Tuesday, November 5, 2013

Marriage

Reading on Facebook sometimes it seems as if folks have the perfect marriage. It makes me want to barf sometimes. Its so...the Disneyfied version...of what life is really like if you're married or living together (and by married, excuse my shorthand, it includes all versions of marriage, civil, religious, partnerships, common law, etc.).

Making its way around the Facebook recently is a post by Seth Adams Smith. And people have posted their praise of the column, saying how lucky they are that their spouse or significant other is just like this.

Again, barf.

My problem with it? A real marriage isn't about one or the other person. Its not about your kids. It's not about you, and yet so many people write about their marriage as if it is only about them and how their happiness is paramount.

A real marriage, like so many of the quiet, dignified folks I see in real life, is about US. It's about being able to come together when you need to and come apart when you don't. You are always yourself, but your naturally selfish nature comes to you when you are alone, and hides in the corner when you are with your spouse. You are a team, a force to be reckoned with. Your stuff becomes our stuff. You work together even through the hard times, the arguments, and the major life changes, and even the small life changes. You ask each other advice because you've learned to broaden your life view to include someone else as a part of you. And yes, sometimes there are selfish periods. And yes, you have to learn that there will be some of those times that go up and down and that your spouse is just as able to forget that you are "our" rather than him or her. Further, your marriage is not your children - if the only thing you have to talk about in common is your household bills and your kids, then well, you're headed down a rocky path, because you've both forgotten your collective identity, and that's not a good thing. Your children enhance your life and become part of the "US" but there's still going to be hours of the day where you need to remember to work together as spouses and be that force.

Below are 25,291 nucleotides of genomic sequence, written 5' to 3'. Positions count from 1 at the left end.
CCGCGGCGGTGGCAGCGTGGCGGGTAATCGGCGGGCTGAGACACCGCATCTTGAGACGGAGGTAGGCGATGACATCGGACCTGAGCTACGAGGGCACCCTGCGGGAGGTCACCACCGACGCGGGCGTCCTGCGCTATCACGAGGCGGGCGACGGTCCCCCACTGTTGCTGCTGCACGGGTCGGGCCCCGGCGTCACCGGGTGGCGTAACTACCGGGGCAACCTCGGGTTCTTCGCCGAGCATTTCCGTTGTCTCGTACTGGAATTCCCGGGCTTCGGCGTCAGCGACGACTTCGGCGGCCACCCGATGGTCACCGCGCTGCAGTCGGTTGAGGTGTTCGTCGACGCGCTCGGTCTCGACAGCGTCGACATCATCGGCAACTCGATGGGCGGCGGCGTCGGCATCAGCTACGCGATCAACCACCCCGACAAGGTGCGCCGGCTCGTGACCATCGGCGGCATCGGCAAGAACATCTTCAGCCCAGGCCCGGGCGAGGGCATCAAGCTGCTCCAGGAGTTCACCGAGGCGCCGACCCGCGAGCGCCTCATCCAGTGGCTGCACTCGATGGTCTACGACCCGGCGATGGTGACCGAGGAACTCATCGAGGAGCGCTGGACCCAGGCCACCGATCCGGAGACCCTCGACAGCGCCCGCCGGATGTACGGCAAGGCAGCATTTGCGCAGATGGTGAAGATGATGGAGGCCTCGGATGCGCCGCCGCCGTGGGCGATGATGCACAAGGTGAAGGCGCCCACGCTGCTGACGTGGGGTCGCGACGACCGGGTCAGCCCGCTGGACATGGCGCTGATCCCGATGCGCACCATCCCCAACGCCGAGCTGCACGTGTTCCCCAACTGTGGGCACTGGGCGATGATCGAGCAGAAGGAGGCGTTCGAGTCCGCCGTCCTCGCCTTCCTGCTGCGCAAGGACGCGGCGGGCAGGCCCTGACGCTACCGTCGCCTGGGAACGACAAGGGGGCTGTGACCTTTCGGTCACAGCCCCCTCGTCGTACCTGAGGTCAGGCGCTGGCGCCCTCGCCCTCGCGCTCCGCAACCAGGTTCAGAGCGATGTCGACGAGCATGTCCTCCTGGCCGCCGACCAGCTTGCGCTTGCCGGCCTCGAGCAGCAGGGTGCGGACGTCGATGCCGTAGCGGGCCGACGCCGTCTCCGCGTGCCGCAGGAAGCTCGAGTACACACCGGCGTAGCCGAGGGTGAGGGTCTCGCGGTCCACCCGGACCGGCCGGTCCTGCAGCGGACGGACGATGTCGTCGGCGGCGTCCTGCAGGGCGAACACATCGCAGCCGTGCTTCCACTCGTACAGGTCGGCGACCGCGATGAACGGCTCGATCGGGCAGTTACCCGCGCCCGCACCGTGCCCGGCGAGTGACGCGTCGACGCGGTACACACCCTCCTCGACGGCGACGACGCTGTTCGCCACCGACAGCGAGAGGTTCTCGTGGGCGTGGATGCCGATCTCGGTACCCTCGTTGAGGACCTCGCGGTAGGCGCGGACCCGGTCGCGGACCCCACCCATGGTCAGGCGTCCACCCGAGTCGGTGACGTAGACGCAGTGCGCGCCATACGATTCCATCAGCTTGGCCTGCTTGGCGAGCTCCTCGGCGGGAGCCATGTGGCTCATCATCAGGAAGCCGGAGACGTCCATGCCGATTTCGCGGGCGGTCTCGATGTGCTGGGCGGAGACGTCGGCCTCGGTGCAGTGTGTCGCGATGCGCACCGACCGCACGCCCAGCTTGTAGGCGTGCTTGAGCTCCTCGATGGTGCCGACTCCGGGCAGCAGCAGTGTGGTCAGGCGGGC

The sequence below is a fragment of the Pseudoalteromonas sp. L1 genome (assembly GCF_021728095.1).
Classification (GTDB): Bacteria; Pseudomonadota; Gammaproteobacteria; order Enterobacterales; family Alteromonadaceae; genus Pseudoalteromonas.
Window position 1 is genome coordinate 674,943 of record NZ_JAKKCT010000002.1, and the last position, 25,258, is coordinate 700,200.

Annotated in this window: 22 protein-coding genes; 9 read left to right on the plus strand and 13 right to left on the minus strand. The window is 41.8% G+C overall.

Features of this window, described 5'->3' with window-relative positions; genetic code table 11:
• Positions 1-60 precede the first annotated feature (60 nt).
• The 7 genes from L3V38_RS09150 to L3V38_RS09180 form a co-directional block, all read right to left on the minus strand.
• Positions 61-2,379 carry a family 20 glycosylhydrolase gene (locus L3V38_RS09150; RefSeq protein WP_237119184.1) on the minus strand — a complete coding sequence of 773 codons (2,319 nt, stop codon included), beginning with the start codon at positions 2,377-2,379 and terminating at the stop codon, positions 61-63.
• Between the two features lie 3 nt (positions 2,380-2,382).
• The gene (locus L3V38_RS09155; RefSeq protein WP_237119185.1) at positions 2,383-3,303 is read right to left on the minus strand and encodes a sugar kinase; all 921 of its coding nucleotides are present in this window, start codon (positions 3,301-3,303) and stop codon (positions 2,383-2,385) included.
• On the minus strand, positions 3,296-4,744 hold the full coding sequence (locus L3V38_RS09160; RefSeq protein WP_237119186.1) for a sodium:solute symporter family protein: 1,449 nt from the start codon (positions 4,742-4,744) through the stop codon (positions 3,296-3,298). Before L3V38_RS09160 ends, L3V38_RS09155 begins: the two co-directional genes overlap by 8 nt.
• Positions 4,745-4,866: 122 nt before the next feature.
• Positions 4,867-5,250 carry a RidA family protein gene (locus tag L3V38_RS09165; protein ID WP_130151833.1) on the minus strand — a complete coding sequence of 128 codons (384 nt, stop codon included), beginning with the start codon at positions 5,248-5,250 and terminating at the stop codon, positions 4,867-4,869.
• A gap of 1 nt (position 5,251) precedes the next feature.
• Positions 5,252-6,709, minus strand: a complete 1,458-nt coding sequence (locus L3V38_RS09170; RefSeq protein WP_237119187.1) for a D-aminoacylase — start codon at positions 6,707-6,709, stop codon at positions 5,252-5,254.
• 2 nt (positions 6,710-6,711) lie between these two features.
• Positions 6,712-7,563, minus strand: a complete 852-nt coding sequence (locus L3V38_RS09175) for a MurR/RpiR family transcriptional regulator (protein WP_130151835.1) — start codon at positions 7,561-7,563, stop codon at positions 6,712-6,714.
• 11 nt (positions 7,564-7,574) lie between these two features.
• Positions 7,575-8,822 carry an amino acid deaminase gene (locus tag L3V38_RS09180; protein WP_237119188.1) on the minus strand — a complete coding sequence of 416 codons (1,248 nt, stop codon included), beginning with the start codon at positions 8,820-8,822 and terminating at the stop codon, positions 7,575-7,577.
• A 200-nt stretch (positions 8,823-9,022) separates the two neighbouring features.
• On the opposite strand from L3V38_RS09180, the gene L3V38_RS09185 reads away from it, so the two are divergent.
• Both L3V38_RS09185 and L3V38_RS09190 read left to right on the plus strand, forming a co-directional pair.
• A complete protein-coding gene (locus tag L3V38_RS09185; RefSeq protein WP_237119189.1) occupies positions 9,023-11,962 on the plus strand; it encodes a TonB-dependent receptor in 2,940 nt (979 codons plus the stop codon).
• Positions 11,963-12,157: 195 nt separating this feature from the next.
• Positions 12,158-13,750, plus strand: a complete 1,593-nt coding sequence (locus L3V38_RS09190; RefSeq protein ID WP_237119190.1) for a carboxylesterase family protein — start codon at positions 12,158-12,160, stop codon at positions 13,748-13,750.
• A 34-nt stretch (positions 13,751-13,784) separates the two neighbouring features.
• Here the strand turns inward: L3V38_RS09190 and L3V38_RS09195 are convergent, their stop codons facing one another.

But you stick together through all of that, and that's what brings you happiness. I can't imagine a life without my husband. He's broadened my world view so that I'm not the selfish person I was when I was young. But he's also taught me that I need to guard myself, too, so that my giving nature isn't abused or overtaken. I have my selfish moments, but they are less often, less long, and less strong than when I was first married. We've moved into that phase where I see marriages becoming real and less tenuous and both of us are committed for the long haul, not willing to give up because we're in one of those bad times.

So what I'm grateful for today is that my husband gets it. He's not there to throw rose petals on the floor after me, make me happy by serving my every whim, its that he's a part of my life from which I derive great happiness because we are together. And I do the same for him. We take care of each other and live the un-Disneyfied marriage. And why yes, those Fiats do represent us - he's tall and I'm short, but complement each other perfectly and I wouldn't have it any other way.

[Side note: written 11/4/2013 8:00 pm. And I apologize if any of the language in this column offends or grosses you out.]
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